Unit 5: Property Law
The idea of property usually strikes people as a fairly simple concept. However, the law recognizes that the interests in various types of property are often anything but simple and can sometimes result in highly complex problems. For example, if you sell your house to someone, what stays as part of the house, and what can you take with you when you leave? Certainly you would have an automatic right to take your clothes, your furniture, and your photographs and artwork. But what about a favorite chandelier? How about a built-in island in the kitchen? Can you take the windows? The law recognizes two categories of property. There is real property, which is land and anything attached to it, such as a house and items attached to it. Alternatively, there is personal property, which is everything else. This unit will help you determine why one item can be personal property in one situation and real property in another.
Completing this unit should take you approximately 3 hours.
Upon successful completion of this unit, you will be able to:
- distinguish between real and personal property, and identify examples of each;
- define tangible and intangible personal property, distinguish between both types of property, and identify examples of each; and
- identify the various interests in real property and how they pass;
5.1: Personal Property
Read this section. Books, cars, shares of stock, and accounts receivable are all personal property. How are these things the same? How are they different? Some items that are personal property can be considered real property under certain circumstances. What are these circumstances? We all know that property can be transferred, and it is important to understand the various ways that ownership of personal property can be transferred. It is also important to know what legal rights and obligations are at stake when possession, rather than ownership, of personal property is transferred. The exercises at the end of the section will help solidify your understanding.
5.2: Real Property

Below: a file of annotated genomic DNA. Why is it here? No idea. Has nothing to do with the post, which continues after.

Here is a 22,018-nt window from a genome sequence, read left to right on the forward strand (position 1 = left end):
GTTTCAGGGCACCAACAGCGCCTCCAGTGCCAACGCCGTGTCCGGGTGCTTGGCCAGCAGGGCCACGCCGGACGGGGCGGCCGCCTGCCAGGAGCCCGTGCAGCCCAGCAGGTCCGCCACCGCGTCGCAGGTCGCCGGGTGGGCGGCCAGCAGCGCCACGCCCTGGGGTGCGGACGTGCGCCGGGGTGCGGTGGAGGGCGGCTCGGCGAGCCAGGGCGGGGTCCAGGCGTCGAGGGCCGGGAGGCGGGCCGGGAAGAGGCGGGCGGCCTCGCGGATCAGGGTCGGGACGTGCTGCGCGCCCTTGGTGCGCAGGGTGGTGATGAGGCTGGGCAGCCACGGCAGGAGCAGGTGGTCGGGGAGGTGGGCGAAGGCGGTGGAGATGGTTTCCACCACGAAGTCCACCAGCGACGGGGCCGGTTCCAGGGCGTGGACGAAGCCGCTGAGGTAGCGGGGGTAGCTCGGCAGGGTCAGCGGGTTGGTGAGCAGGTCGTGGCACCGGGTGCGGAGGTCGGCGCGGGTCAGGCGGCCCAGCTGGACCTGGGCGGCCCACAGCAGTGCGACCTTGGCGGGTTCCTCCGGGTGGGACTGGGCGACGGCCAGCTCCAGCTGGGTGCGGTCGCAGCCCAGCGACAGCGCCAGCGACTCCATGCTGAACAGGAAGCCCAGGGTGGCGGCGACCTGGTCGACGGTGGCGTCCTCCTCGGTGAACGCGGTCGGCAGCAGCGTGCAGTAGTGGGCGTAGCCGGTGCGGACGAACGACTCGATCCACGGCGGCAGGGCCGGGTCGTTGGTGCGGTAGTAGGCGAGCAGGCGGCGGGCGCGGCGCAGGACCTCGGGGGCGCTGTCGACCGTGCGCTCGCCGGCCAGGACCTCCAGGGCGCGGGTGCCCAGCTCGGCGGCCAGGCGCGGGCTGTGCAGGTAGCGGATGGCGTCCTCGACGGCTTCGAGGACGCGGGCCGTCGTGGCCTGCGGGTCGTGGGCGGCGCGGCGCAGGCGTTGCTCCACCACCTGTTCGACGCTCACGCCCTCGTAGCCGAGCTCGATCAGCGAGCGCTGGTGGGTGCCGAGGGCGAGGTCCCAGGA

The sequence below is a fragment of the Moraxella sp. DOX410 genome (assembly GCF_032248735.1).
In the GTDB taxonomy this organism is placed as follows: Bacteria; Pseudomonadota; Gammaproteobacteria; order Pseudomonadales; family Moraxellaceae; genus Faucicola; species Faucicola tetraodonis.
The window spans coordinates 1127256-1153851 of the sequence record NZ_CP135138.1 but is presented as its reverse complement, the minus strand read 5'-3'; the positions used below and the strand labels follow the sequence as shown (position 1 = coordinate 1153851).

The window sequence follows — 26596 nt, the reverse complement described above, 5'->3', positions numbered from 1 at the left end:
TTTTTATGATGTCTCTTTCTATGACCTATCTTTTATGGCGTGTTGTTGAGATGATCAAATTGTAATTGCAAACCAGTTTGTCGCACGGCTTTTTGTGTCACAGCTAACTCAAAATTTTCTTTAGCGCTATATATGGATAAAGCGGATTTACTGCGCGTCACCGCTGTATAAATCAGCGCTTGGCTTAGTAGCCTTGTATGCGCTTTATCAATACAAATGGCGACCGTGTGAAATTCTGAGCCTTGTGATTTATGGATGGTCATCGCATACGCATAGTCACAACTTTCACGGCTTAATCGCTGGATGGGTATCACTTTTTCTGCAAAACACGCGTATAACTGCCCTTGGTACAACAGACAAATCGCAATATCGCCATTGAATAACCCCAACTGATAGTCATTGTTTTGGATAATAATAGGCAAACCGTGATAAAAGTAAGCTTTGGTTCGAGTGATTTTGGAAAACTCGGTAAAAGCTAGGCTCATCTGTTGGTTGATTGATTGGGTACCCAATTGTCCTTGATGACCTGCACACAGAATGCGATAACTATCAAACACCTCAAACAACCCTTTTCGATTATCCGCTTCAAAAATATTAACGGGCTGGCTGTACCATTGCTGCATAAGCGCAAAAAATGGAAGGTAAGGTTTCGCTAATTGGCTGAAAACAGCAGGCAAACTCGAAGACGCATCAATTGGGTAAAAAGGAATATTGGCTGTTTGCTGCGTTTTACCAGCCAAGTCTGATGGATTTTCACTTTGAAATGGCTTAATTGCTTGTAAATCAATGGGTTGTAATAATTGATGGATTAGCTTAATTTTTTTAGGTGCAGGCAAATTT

Read this section. You just learned about personal property and what distinguishes it from real property. Real property includes land and everything "attached" to the land. This concept is critical to whether we apply concepts related to personal property or to real property. Note the unique requirements involved in the transfer of ownership of real property, and the various ways in which such a transfer can be evidenced. You should become familiar with the concept of "adverse possession". Does adverse possession seem fair to you? When might it be fair, and when might it be unfair? Familiarize yourself with the various interests and duties that may go with the ownership of real property. Also, be aware of the scope of interests in real property. As with personal property, possession of real property may be transferred without transferring ownership. Make sure you are informed about the various possessory interests in real estate. Be sure to do the exercises at the end of the section.
Unit 5 Assessment
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Take this assessment to see how well you understood this unit.
- This assessment does not count towards your grade. It is just for practice!
- You will see the correct answers when you submit your answers. Use this to help you study for the final exam!
- You can take this assessment as many times as you want, whenever you want.